Senator Jessop - You are sitting on the fence.

Senator STEELE HALL - I do not want to dignify Senator Jessop 's argument in the Senate. But if he can prove to the people who elected him to the Senate and to the people who elected me here that I sit on fences, I say good luck to him. As I have said, the situation is very difficult for people who want to support the representations of the people in Australia who have their ethnic roots in the Baltic countries when those who have brought the motion before the Senate have buried that case amongst irrelevancies.

The Ermolenko discussion- it is nothing more than that- is an attempt to put words into the mouth of someone when we have no idea what he said. As I have said, no one has given any reason as to why he wanted to stay here in Australia, except that he liked it. I know other people who would like to stay in Australia and who cannot. There has to be a bigger reason than just that. As far as the Foreign Minister's handling of our alignments overseas are concerned, obviously that would be a matter of some political conflict. But the Senate cannot legitimately ask for his dismissal at this stage for his handling of that part of his responsibilities. There is nothing proven in that regard, with supporting arguments which would justify the Senate passing a motion on that basis. Certainly, paragraphs 1 and 3 are not supportable in the terms in which they are put to the Senate. What do those of us do who want to support only the essential middle ingredient of this motion? Are we to put ourselves in the very foolish position of asking for the dismissal of the Minister as a form of protest to be carried by the Senate by voting for all 3 paragraphs? If we vote that way, it would be not just an Opposition protest- I hope that the Opposition understands the importance of that- but the motion would be carried on the basis that the Opposition has proven its case in the Ermolenko affair and on the basis that we believe the Minister has harmed Australia's national interest to the very serious extent that he should vacate his office.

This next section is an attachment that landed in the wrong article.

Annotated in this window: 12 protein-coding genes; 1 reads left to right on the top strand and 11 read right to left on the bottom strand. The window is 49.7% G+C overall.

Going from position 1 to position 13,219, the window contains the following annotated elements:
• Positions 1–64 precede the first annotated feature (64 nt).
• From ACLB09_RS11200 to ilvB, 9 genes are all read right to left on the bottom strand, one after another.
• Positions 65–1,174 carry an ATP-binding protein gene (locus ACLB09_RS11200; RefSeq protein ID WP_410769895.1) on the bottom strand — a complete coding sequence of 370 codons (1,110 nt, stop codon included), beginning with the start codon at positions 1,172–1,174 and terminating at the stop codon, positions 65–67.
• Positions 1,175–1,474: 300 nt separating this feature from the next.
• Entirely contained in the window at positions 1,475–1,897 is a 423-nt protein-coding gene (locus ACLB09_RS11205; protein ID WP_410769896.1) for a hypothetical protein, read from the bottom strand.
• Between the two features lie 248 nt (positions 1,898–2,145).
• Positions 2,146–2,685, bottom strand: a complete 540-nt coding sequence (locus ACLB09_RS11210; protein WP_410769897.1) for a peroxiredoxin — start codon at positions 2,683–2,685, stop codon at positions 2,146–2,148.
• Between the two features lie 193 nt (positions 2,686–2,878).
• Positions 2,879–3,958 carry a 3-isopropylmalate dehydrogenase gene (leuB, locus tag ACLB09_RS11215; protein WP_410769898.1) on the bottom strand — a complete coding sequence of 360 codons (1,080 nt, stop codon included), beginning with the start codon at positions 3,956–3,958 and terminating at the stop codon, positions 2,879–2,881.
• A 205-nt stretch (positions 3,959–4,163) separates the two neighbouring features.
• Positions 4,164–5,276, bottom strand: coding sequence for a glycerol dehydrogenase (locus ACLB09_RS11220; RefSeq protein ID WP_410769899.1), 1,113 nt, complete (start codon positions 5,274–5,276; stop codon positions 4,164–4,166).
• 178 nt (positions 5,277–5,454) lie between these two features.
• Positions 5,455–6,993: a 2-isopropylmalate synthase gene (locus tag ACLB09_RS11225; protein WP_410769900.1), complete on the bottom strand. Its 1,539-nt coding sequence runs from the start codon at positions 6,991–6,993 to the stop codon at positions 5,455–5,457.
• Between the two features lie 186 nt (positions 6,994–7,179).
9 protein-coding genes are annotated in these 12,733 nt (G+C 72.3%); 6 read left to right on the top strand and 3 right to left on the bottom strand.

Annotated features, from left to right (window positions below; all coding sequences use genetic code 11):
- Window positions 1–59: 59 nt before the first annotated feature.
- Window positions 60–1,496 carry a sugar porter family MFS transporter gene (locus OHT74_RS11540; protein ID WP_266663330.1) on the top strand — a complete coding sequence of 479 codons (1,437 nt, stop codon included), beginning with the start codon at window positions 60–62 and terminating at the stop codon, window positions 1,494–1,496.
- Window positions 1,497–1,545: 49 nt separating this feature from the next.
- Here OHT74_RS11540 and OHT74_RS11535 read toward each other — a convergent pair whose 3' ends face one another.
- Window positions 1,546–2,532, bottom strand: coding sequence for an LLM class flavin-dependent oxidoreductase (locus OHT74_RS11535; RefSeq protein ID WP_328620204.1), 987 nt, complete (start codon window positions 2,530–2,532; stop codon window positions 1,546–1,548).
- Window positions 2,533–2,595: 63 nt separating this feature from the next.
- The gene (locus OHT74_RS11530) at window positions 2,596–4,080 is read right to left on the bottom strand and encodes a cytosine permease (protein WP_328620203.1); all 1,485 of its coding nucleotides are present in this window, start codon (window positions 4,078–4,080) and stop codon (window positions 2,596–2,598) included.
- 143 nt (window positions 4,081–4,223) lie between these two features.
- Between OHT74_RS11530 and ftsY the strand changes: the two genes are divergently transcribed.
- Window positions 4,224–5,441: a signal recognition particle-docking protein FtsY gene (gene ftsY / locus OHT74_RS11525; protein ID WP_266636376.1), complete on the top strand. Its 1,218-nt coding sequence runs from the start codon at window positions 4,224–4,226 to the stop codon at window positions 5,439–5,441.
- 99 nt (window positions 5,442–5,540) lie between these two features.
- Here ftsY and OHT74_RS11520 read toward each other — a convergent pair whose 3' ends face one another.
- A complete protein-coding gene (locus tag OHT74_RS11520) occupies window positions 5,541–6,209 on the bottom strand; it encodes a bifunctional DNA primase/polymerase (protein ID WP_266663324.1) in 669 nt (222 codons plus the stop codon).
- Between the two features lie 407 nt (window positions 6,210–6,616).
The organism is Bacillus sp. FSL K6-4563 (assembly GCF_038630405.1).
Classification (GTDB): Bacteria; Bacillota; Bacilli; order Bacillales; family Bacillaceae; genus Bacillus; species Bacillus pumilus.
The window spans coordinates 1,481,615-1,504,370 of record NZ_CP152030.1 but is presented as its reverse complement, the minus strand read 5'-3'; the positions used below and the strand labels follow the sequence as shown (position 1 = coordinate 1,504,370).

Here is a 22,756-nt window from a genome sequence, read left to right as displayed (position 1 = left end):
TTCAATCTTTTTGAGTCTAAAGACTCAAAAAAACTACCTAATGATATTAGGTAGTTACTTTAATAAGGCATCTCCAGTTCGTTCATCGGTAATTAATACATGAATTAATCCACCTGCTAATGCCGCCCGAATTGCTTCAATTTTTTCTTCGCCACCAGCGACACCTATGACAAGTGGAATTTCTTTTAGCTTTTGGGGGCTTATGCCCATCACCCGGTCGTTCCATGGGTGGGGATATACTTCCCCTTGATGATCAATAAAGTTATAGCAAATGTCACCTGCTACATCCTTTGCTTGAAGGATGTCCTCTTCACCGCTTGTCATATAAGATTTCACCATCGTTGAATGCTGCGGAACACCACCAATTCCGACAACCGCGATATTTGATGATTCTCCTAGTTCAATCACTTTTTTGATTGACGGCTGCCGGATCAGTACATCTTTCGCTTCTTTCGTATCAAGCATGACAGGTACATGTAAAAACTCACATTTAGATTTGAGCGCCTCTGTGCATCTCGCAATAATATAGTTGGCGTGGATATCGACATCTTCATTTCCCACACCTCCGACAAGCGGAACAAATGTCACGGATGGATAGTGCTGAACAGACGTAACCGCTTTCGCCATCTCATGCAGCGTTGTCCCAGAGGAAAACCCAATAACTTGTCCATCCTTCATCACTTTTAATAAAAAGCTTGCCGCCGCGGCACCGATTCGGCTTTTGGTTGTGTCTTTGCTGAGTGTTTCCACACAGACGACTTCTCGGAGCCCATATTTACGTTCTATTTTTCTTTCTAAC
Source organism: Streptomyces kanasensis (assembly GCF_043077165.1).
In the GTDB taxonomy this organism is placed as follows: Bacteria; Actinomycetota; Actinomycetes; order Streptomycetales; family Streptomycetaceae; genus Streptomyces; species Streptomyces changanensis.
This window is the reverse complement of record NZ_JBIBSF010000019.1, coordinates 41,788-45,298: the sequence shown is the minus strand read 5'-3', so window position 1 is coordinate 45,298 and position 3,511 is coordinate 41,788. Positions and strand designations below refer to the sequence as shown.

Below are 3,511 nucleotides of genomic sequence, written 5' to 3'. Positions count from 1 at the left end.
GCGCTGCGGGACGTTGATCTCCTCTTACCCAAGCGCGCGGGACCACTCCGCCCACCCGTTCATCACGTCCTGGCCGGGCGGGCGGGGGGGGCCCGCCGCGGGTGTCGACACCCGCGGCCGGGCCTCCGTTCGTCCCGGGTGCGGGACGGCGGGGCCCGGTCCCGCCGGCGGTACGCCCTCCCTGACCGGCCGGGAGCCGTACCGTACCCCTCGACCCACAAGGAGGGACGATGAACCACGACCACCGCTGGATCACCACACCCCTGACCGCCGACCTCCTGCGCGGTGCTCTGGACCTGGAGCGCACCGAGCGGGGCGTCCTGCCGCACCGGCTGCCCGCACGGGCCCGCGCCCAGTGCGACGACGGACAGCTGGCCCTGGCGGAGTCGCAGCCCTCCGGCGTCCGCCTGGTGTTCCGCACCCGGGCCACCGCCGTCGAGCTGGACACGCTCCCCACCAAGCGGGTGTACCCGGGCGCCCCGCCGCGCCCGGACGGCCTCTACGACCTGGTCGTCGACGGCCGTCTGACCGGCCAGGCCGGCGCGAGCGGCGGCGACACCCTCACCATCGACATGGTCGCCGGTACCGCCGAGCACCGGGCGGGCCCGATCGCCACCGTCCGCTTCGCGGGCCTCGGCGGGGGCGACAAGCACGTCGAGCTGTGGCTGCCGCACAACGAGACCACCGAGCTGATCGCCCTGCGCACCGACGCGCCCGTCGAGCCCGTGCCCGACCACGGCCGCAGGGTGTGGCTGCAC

Those of us who would like to support the Opposition are therefore made to look fools on two out of the 3 propositions contained in the motion. Senator Greenwood may think that is funny but it is not very funny because I do not want to join with the very stupid strategic moves for which he has been responsible in the Senate. I would have thought that, following upon the publicity that has been given to apparent changes of heart, the honourable senator may have upgraded his strategy in presenting his moves to the Senate. But he has not and he has greatly damaged his case. Of course, he did not pay me the courtesy of informing me what his motion would be. I obtained knowledge of that from the Government. Therefore, he has not asked for cooperation. Certainly, he has not sought it now in the way in which he has framed his motion. However, I do join with the protest on the central theme.

Of course, the damage which the Government has done is not practical damage in the sense of having any effect on the sovereignty of the 3 Baltic states. But what it does is divide the Australian community and to make very uncomfortable a very important section of the Australian community that has come from those countries or, as I have said before, has its roots in those countries. It is quite inexcusable that the Government should have taken this action, surely knowing that it would cause great disturbance to tens of thousands of people in Australia who hold very dear the precepts and the heritage they have from that part of Europe. Why the Government stepped far ahead of other companion countries in making this recognition is something of a mystery to the Senate and something about which the Minister will not inform it.